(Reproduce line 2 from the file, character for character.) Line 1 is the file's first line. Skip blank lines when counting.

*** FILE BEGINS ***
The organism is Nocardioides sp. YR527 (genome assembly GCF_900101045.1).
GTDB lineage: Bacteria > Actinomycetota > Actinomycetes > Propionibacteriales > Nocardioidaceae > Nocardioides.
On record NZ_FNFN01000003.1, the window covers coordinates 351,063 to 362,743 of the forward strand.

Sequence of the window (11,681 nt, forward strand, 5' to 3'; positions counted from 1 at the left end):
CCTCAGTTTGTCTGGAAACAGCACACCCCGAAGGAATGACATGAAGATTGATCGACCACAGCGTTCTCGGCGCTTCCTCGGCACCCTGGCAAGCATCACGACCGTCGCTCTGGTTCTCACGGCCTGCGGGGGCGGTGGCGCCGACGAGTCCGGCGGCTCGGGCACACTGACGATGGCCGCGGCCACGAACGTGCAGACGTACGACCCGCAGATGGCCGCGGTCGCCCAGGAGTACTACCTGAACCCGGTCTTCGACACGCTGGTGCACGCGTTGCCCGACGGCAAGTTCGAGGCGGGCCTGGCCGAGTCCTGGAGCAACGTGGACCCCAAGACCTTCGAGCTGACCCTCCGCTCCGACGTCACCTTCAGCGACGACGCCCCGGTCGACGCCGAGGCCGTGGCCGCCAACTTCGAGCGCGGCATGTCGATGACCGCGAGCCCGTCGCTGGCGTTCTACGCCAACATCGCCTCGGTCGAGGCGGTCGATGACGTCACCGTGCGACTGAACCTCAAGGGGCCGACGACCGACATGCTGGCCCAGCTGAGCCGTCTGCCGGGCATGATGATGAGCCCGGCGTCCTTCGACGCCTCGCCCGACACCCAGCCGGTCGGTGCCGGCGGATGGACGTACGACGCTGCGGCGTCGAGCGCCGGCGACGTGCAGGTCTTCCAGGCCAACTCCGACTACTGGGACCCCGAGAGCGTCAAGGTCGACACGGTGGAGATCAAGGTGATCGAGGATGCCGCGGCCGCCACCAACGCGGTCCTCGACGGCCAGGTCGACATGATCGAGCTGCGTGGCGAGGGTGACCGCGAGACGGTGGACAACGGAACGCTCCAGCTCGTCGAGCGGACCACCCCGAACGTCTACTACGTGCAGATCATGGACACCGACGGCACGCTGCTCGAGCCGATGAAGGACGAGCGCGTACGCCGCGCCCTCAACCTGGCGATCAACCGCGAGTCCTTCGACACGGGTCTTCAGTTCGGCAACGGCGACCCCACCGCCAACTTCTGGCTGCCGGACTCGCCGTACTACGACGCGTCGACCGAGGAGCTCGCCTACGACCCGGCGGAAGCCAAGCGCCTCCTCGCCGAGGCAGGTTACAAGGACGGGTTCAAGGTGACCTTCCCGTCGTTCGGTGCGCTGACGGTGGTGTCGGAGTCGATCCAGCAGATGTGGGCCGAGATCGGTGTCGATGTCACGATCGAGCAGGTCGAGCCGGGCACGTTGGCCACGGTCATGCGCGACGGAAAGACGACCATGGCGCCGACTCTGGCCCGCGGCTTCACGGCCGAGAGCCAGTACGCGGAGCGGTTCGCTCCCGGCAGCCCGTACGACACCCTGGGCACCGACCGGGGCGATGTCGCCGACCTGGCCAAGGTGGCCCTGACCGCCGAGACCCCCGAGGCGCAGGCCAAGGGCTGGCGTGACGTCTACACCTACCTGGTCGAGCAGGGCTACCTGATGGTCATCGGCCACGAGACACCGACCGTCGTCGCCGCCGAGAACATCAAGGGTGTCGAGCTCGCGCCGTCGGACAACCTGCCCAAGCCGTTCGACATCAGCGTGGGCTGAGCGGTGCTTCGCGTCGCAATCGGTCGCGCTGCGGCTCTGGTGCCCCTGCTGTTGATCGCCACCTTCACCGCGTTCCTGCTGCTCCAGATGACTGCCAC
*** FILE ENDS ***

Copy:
GTDB lineage: Bacteria > Actinomycetota > Actinomycetes > Propionibacteriales > Nocardioidaceae > Nocardioides.